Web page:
is not so sudden or fatal as that of cholera ; and
being a native of our own soil, and constantly
amongst us, we give it much less attention than
we do to the stranger from the East, who
stalks in upon us occasionally and alarms us so
much, although in the last twenty-five years it
has done us infinitely more harm. We shall
have reason after all to thank the stranger, if he
teaches us how to destroy his brother, who ia
native to our shores-
All the evidence on •fllawV^e tcV* tot igtw-as^
88 THE POISON OF CHOLERA.
that cholera is a contagious disease, points to
the evacuations of the patient as containing
the poieou germs. How these poison germs
are distributed may be more easily conceived
than described. But in a large Dumber of iso-
lated cases of the occurrence of this disease, un-
mistakeable indications of contact with the poison
germs from the evacuations are given. Thesa
germs, although more easily communicated
through the agency of water, can undoubtedly
he received through the air. Thus we fini
persons frequenting water-closets where cholera
patients have been, have contracted the disease.
Tins was probably the way in which the farmer
at Theyden-Bois, near Epping, first contracted
the disease, which he carried from Weymouth to
his home, and which produced such fatal effects
in his family.
In one of the cases at Southampton, bo ela-
borately detailed in the report of the Medical
Officer of Health of the Privy Council,
found that one of the persons who died had
been engaged the day before in attempting to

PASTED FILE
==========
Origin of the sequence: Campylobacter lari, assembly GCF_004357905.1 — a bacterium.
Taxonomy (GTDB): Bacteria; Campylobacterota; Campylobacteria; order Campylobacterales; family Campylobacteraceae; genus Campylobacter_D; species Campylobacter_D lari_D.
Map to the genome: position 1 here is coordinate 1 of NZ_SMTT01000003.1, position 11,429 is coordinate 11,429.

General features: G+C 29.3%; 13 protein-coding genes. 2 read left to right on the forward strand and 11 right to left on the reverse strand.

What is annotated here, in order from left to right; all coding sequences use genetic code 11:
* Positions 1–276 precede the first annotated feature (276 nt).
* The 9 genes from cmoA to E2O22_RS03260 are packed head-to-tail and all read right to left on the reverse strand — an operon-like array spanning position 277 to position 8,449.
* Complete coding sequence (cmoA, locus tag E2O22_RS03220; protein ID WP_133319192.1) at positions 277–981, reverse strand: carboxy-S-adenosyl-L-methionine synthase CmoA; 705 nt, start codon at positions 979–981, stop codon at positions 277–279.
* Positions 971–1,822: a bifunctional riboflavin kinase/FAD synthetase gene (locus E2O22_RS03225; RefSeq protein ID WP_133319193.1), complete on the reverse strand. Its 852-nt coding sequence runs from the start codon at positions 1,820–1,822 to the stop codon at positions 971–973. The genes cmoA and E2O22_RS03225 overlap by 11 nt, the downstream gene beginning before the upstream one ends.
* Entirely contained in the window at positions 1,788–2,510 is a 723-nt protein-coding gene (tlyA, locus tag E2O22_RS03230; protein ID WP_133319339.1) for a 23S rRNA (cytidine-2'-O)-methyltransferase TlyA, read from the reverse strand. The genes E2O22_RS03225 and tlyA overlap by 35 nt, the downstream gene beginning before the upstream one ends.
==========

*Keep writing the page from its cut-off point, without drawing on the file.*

unstop with a stick a public water-closet which
had got blocked up with feculent matter. In a
large number of cases the breaking out of cho-
lera in an uninfected district has been clearly
traced io persons coming from infected districts.
Take the followir. | ^ liat when ^
A boy aged 8 year H "f^JT °PP°sed.
the 7th of August 6 ^ S^ of fl ny
ill of cholera, to s * | J^ '
uninfected street at '^
He was attacked w; a ■%
Friday, the 9th of A
uncle, who had not b
trict, had the disease
August. This could nfitdly he a coincidence,
and could be explained on no other theory than
the hoy bringing the disease from a place where
it existed, and communicating it to an indi-
vidual where tha disease had not previously
Another set of cases, which show the conta-
giousness of cholera, are those in which persons
who wash the clothes of those who have died
of this disease have been seized with cholera.
All these instances seem to prove that the
cholera poison may be conveyed through the
air as a medium. Another curious set of cnse3
are those on which the dried excretions of
cholera patients are carried by draughts of air
into buildings and other places in contact with
A surgeon in India relates, that on one
jcasion after tiie existence of cholera in a pav-
icular district four European sal4w.t% >sb.<i 1mA
M, were attacked with cholera,
i thus attacked had their heds
i of two open doors which were op-
other in the hospital. The only
of this circumstance was to be
i fact, that the dust from the out-
i copiously blown in by a wind during
the night, and that this dust contained the
dried excretions of persons who had been known
to be attacked with cholera, and who had, after the
manner of people in the East, deposited their
excretions on the ground in contiguity with the
The poison of cholera may he easily" conveyed
by the hand to the mouth. Thus where atten-
dants are not cleanly al\er attending to the wants
of those diseased with cholera, and not careful
of washing, they may, by placing their fingers in
their moutliSj convey the poison to their mucous
membranes. Food taken by persons thus c